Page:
Livingston to be home to 'advanced laser centre' in fight against attack drones

Raytheon UK is to open an “advanced laser integration centre” in West Lothian to help meet the growing demand for weapons that target small attack drones.

The defence and intelligence technology firm - already a major Scottish employer - said the conflict in Ukraine had highlighted the threat posed by drones.

The company’s president of electronic warfare systems, Annabel Flores, said demand was growing for “cost-effective” lasers able to defeat “asymmetric” threats from drones, rockets and mortars.

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The planned centre will be a European hub for high-energy laser weaponry and will be based in Livingston. It will focus on the testing, fielding and maintenance of defensive high-energy laser (HEL) weapons.

It is understood that a small number of jobs will be created initially at the site, while the setting up of the centre should lead to new technology and skills once contracts are secured.

Raytheon Technologies has licences to export various configurations of its HEL technology in the UK, Europe and around the world.

Michael Hofle, senior director of high energy lasers at Raytheon Intelligence & Space, a Raytheon Technologies business, said: “We’ve all seen that asymmetric threats like drones, rockets, artillery and mortars are a serious problem, and demand is spiking for cost-effective lasers to defeat them. Standing up an advanced integration facility in the UK reflects the maturity of our technology and our commitment to deliver the HEL systems our customers need to defend the skies.”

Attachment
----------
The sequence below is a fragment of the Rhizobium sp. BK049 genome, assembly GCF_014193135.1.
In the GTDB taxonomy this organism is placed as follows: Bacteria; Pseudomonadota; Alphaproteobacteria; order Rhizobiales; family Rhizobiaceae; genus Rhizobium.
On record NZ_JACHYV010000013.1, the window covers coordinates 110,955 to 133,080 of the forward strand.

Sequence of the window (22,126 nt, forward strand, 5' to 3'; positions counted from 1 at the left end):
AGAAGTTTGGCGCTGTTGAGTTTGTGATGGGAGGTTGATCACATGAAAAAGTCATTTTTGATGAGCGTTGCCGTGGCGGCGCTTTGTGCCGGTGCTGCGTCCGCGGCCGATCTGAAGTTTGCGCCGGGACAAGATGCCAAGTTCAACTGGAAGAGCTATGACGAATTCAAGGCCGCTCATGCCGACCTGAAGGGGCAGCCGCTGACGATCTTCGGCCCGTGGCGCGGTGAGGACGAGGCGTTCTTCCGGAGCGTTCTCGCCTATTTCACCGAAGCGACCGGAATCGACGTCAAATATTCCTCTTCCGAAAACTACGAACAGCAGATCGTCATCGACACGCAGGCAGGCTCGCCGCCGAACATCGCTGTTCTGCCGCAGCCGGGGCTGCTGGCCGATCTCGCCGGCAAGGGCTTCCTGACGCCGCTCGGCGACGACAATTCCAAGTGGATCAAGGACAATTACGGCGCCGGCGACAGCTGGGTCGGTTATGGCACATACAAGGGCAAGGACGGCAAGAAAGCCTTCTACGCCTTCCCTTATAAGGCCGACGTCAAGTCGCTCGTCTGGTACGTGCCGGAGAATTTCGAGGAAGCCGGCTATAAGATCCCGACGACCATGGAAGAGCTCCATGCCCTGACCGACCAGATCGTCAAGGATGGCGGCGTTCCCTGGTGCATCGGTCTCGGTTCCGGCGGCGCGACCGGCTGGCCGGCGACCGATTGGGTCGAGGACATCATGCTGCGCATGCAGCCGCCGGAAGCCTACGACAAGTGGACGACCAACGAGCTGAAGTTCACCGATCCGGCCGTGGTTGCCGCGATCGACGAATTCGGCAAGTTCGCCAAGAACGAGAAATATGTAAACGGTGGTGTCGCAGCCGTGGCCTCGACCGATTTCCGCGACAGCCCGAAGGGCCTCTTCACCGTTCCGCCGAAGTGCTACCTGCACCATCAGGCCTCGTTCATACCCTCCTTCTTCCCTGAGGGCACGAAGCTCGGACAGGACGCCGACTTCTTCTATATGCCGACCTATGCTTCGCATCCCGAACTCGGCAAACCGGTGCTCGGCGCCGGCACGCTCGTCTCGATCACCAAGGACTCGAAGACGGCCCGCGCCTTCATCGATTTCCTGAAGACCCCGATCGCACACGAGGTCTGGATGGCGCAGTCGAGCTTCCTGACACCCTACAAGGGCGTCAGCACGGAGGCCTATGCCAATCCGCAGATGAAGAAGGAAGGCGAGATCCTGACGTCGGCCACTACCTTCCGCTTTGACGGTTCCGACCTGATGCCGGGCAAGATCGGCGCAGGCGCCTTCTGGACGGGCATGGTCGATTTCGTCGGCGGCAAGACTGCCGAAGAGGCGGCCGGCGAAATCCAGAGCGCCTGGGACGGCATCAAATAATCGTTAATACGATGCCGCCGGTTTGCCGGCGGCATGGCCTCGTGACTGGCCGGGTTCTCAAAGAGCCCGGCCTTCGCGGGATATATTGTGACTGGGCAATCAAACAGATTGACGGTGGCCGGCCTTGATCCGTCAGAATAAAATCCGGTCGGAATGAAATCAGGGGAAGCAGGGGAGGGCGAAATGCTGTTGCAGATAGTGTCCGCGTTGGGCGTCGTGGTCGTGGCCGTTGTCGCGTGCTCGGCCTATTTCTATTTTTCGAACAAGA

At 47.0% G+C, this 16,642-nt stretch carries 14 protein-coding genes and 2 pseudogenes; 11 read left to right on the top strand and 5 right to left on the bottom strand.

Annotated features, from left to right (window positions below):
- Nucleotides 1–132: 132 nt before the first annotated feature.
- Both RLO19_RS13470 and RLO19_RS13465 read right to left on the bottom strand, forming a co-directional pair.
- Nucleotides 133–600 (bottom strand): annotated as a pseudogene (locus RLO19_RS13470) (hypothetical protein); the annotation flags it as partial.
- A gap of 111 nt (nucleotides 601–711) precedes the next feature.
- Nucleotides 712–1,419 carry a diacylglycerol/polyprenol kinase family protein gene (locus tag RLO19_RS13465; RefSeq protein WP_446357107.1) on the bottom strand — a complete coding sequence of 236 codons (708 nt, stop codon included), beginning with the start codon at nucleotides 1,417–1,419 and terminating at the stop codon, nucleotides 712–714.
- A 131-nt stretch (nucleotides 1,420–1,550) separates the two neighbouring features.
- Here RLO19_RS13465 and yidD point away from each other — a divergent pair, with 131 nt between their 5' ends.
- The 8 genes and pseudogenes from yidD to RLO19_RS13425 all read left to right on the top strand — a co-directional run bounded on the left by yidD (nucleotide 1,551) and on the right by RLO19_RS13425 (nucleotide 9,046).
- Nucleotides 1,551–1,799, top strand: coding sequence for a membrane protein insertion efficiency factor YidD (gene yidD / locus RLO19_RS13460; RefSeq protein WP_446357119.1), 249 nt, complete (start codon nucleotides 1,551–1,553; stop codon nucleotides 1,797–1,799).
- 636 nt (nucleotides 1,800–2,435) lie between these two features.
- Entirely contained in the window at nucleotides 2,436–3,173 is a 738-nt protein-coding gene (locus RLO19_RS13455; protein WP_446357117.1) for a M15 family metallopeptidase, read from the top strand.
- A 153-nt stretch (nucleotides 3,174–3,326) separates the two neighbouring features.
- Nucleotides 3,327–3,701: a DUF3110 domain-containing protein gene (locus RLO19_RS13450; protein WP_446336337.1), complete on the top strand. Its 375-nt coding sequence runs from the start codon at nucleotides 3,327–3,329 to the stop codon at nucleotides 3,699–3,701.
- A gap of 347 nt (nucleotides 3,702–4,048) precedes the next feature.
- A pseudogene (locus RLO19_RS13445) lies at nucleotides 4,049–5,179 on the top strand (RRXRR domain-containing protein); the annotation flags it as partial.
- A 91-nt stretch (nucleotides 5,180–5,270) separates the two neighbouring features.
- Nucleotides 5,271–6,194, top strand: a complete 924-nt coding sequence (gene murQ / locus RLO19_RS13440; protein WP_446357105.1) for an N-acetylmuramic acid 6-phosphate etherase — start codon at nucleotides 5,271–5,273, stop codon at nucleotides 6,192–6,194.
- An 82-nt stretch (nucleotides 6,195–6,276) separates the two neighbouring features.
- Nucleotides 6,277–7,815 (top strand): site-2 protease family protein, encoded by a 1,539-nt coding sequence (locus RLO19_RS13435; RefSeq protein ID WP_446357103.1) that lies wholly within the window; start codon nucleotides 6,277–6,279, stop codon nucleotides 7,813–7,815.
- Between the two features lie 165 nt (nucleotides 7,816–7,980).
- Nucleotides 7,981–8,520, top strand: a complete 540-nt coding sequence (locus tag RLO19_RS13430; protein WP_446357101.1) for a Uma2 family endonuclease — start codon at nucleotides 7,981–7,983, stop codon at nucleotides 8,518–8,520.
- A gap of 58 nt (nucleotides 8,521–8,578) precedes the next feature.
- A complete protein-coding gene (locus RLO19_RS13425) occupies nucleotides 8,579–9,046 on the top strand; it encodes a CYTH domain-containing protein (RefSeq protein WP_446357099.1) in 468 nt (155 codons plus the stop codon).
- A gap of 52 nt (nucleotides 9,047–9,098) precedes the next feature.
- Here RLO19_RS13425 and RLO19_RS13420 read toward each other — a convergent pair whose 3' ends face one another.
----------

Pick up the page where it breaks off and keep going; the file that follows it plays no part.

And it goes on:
John Gallagher, managing director of weapons and sensors at Raytheon UK, added: “With experts projecting that high-energy lasers could make up as much as 30 per cent of an air defence’s infrastructure in the future, establishing a regional laser integration centre in the UK is an important step to deliver advanced defensive technology where it’s needed, while reducing overall costs of these systems.”

Raytheon is already a key Scottish employer and has a major site at Livingston, West Lothian.Raytheon is already a key Scottish employer and has a major site at Livingston, West Lothian.
Raytheon is already a key Scottish employer and has a major site at Livingston, West Lothian.

Raytheon UK is part of Raytheon Technologies, which supports some 1,900 jobs across Scotland and provides a £187 million contribution to the economy.

The move comes after the Ministry of Defence announced that a £160m contract had been awarded to Raytheon UK to support the training and development of Royal Navy personnel at HM Naval Base Clyde.

Britain’s armed forces began trials last year using laser weapons.

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